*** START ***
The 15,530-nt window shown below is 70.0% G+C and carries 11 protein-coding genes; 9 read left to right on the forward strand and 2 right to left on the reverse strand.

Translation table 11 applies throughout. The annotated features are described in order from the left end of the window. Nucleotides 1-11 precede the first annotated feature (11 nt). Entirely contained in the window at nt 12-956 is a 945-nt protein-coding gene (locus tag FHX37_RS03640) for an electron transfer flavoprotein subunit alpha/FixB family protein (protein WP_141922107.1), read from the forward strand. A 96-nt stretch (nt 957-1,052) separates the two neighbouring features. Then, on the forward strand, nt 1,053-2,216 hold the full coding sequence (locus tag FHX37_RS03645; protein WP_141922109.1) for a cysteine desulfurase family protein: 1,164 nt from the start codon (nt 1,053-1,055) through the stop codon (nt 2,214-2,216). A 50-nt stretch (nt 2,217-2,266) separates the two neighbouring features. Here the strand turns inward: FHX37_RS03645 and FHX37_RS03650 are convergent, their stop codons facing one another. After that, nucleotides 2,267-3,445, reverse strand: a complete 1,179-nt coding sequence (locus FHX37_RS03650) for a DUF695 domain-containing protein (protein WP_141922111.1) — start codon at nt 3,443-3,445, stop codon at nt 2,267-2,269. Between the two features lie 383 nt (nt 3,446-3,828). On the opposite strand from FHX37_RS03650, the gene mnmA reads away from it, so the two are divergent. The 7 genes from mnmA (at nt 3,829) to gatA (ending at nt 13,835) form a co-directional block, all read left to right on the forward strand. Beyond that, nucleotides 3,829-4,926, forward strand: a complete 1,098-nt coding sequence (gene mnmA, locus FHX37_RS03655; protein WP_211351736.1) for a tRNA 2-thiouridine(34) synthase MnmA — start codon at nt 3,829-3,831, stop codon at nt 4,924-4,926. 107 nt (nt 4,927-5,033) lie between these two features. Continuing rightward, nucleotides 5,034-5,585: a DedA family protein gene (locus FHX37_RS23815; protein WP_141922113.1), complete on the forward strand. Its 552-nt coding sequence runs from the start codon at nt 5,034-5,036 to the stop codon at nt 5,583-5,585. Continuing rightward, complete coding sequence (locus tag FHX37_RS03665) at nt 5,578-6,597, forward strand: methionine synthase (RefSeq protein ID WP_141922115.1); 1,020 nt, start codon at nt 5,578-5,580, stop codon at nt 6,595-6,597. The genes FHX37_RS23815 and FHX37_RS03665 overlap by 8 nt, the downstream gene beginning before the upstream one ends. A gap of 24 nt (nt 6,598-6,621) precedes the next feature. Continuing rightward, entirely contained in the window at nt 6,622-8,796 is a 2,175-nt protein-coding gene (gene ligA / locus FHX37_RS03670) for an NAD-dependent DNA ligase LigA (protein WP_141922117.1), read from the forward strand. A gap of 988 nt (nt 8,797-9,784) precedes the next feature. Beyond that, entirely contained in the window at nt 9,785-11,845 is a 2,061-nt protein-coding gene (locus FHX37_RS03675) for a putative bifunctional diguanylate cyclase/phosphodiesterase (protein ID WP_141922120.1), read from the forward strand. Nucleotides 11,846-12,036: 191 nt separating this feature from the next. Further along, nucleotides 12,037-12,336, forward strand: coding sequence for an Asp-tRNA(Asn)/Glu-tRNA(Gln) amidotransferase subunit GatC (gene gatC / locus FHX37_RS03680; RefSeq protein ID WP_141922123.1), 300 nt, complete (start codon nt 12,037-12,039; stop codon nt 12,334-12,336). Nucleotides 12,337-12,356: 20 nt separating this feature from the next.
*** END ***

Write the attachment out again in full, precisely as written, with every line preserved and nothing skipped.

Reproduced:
The 15,530-nt window shown below is 70.0% G+C and carries 11 protein-coding genes; 9 read left to right on the forward strand and 2 right to left on the reverse strand.

Translation table 11 applies throughout. The annotated features are described in order from the left end of the window. Nucleotides 1-11 precede the first annotated feature (11 nt). Entirely contained in the window at nt 12-956 is a 945-nt protein-coding gene (locus tag FHX37_RS03640) for an electron transfer flavoprotein subunit alpha/FixB family protein (protein WP_141922107.1), read from the forward strand. A 96-nt stretch (nt 957-1,052) separates the two neighbouring features. Then, on the forward strand, nt 1,053-2,216 hold the full coding sequence (locus tag FHX37_RS03645; protein WP_141922109.1) for a cysteine desulfurase family protein: 1,164 nt from the start codon (nt 1,053-1,055) through the stop codon (nt 2,214-2,216). A 50-nt stretch (nt 2,217-2,266) separates the two neighbouring features. Here the strand turns inward: FHX37_RS03645 and FHX37_RS03650 are convergent, their stop codons facing one another. After that, nucleotides 2,267-3,445, reverse strand: a complete 1,179-nt coding sequence (locus FHX37_RS03650) for a DUF695 domain-containing protein (protein WP_141922111.1) — start codon at nt 3,443-3,445, stop codon at nt 2,267-2,269. Between the two features lie 383 nt (nt 3,446-3,828). On the opposite strand from FHX37_RS03650, the gene mnmA reads away from it, so the two are divergent. The 7 genes from mnmA (at nt 3,829) to gatA (ending at nt 13,835) form a co-directional block, all read left to right on the forward strand. Beyond that, nucleotides 3,829-4,926, forward strand: a complete 1,098-nt coding sequence (gene mnmA, locus FHX37_RS03655; protein WP_211351736.1) for a tRNA 2-thiouridine(34) synthase MnmA — start codon at nt 3,829-3,831, stop codon at nt 4,924-4,926. 107 nt (nt 4,927-5,033) lie between these two features. Continuing rightward, nucleotides 5,034-5,585: a DedA family protein gene (locus FHX37_RS23815; protein WP_141922113.1), complete on the forward strand. Its 552-nt coding sequence runs from the start codon at nt 5,034-5,036 to the stop codon at nt 5,583-5,585. Continuing rightward, complete coding sequence (locus tag FHX37_RS03665) at nt 5,578-6,597, forward strand: methionine synthase (RefSeq protein ID WP_141922115.1); 1,020 nt, start codon at nt 5,578-5,580, stop codon at nt 6,595-6,597. The genes FHX37_RS23815 and FHX37_RS03665 overlap by 8 nt, the downstream gene beginning before the upstream one ends. A gap of 24 nt (nt 6,598-6,621) precedes the next feature. Continuing rightward, entirely contained in the window at nt 6,622-8,796 is a 2,175-nt protein-coding gene (gene ligA / locus FHX37_RS03670) for an NAD-dependent DNA ligase LigA (protein WP_141922117.1), read from the forward strand. A gap of 988 nt (nt 8,797-9,784) precedes the next feature. Beyond that, entirely contained in the window at nt 9,785-11,845 is a 2,061-nt protein-coding gene (locus FHX37_RS03675) for a putative bifunctional diguanylate cyclase/phosphodiesterase (protein ID WP_141922120.1), read from the forward strand. Nucleotides 11,846-12,036: 191 nt separating this feature from the next. Further along, nucleotides 12,037-12,336, forward strand: coding sequence for an Asp-tRNA(Asn)/Glu-tRNA(Gln) amidotransferase subunit GatC (gene gatC / locus FHX37_RS03680; RefSeq protein ID WP_141922123.1), 300 nt, complete (start codon nt 12,037-12,039; stop codon nt 12,334-12,336). Nucleotides 12,337-12,356: 20 nt separating this feature from the next.